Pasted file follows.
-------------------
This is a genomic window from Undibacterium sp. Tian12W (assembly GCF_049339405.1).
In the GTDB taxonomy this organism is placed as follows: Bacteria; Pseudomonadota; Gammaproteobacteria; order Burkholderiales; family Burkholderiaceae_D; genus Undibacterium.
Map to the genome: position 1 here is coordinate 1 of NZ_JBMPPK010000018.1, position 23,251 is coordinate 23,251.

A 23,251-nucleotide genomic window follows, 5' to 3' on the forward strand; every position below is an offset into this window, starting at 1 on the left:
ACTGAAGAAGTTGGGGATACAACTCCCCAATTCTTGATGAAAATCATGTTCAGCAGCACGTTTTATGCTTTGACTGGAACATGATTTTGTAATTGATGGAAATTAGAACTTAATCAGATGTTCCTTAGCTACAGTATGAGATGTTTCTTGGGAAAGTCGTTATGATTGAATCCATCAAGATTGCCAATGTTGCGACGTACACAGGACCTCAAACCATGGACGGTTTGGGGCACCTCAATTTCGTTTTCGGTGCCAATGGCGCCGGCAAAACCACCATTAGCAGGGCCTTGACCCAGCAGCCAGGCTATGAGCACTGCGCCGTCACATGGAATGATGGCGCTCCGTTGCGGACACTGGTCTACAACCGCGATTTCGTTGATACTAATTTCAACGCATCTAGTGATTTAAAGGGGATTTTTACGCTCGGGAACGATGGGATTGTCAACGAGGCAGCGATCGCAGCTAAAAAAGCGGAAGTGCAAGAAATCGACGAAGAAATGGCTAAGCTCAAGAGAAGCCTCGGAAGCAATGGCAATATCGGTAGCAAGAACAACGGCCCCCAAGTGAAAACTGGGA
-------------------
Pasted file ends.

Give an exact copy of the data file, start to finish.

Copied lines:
This is a genomic window from Undibacterium sp. Tian12W (assembly GCF_049339405.1).
In the GTDB taxonomy this organism is placed as follows: Bacteria; Pseudomonadota; Gammaproteobacteria; order Burkholderiales; family Burkholderiaceae_D; genus Undibacterium.
Map to the genome: position 1 here is coordinate 1 of NZ_JBMPPK010000018.1, position 23,251 is coordinate 23,251.

A 23,251-nucleotide genomic window follows, 5' to 3' on the forward strand; every position below is an offset into this window, starting at 1 on the left:
ACTGAAGAAGTTGGGGATACAACTCCCCAATTCTTGATGAAAATCATGTTCAGCAGCACGTTTTATGCTTTGACTGGAACATGATTTTGTAATTGATGGAAATTAGAACTTAATCAGATGTTCCTTAGCTACAGTATGAGATGTTTCTTGGGAAAGTCGTTATGATTGAATCCATCAAGATTGCCAATGTTGCGACGTACACAGGACCTCAAACCATGGACGGTTTGGGGCACCTCAATTTCGTTTTCGGTGCCAATGGCGCCGGCAAAACCACCATTAGCAGGGCCTTGACCCAGCAGCCAGGCTATGAGCACTGCGCCGTCACATGGAATGATGGCGCTCCGTTGCGGACACTGGTCTACAACCGCGATTTCGTTGATACTAATTTCAACGCATCTAGTGATTTAAAGGGGATTTTTACGCTCGGGAACGATGGGATTGTCAACGAGGCAGCGATCGCAGCTAAAAAAGCGGAAGTGCAAGAAATCGACGAAGAAATGGCTAAGCTCAAGAGAAGCCTCGGAAGCAATGGCAATATCGGTAGCAAGAACAACGGCCCCCAAGTGAAAACTGGGA